Sunday, December 07, 2014

The psychiatrist who chose conscience over enabling government evil, and more

  • When should a psychiatrist refuse to treat a patient? If you were a psychiatrist assigned by the government to make torturers feel better about their lives, what would you do? That's not a rhetorical question. Back in the 1950s, the psychiatrist and philosopher Frantz Fanon was forced to answer that question, in his own life.
  • Daniel Nichols, at this point an old liberal who likes icons, writes: I am trying to imagine what the response of the right would be if cops had shot an open-carry Tea Party type instead of a twelve-year-old black kid with a toy gun. Plenty of people in my political bailiwick reflexively hate the cops. I'm not one of them. The orange tip marking the gun as a toy was missing. An open-carry Tea Party type, people who know and thus respect guns, wouldn't have been ignorant or stupid enough to brandish that. (Like the anti-Second Amendment politicians who give speeches holding a gun with the safety off and pointed at people.) A 12-year-old black kid with a real gun is as deadly as anyone.
  • Our beautiful animals:
    • Our messed-up, dog-loving, childless culture. Jeff Culbreath recently hosted a long discussion on this lamenting the degeneracy in our society in which people spend more on pets than on charity for people; the phenomenon of substituting pets for people, particularly children (demographic suicide). A former farmer, work that's often unsentimental about animals (the Amish run puppy mills), he and a college-educated Thomist son (I knew the son as a very little boy) offer a logical, hard-headed counter-argument: animals have emotions (which is why dogs are charming), sensitive souls, but not spiritual souls like God, the angels, and us ("love is a choice, so strictly speaking, our pets don't love us; we just satisfy their survival and emotional needs"), so not only is the inordinate spending on them a sin but animals don't even have an inherent right to comfort, etc.; they don't intend to excuse cruelty to animals but I think that goes too far. Rather, the common sense that animals are property (they're not filing the briefs to be treated like people) but the existing anti-cruelty laws should be enforced; animal husbandry or good stewardship. (Some libertarians hate the government so much — anti-authority daddy issues — they excuse cruelty to animals.) Hypocrisy because it's self-centered sentimentality, rather like its cousin, vegetarianism (a recent article claims most revert to eating meat anyway): bet nearly all of those pets-first people are pro-abortion. Finally, Jeff and I agree that anthropomorphizing our pets doesn't respect them as beautiful creatures of God. I'm thinking of dog and cat clothes (as opposed to practical horse-blanket-like dog coats for thin, short-haired breeds in cold weather); pet owners who put those on their animals almost deserve to be bitten or scratched.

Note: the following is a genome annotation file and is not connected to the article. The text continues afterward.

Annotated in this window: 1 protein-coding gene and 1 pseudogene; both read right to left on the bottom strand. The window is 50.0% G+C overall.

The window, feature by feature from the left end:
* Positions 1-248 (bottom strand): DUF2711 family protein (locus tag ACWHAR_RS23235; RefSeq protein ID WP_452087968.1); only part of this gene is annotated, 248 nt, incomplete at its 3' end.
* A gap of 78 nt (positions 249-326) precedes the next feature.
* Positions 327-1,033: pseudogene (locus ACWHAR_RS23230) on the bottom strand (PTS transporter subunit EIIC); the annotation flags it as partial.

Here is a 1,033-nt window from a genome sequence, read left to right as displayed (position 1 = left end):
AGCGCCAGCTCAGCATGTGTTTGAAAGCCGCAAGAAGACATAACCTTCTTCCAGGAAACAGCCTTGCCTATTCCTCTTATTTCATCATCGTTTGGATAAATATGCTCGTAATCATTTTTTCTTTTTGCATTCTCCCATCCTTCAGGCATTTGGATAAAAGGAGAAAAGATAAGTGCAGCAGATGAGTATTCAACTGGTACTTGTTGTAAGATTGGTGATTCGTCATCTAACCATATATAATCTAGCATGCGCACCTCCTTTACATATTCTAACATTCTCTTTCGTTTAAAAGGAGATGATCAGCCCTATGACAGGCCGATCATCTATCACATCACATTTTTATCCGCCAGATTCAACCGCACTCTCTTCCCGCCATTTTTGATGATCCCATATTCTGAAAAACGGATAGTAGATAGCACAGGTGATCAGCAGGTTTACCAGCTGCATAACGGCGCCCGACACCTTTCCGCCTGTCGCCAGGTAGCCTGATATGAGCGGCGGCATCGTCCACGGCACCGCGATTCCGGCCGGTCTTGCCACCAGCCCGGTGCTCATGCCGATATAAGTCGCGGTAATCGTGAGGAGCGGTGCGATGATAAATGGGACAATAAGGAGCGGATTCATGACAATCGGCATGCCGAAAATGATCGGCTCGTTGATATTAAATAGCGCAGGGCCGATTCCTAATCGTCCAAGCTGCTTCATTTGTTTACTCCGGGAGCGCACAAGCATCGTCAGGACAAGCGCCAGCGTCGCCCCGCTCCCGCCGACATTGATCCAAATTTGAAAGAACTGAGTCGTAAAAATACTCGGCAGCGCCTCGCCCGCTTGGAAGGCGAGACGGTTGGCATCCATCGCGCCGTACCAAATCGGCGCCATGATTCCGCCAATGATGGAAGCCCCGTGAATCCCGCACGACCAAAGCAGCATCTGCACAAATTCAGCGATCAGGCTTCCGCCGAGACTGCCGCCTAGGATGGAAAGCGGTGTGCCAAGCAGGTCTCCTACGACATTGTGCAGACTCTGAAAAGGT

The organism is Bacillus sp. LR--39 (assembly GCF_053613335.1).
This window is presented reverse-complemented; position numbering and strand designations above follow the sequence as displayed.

• Science! Brain scans of dogs confirm our feelings about them. They're intuitive and empathetic.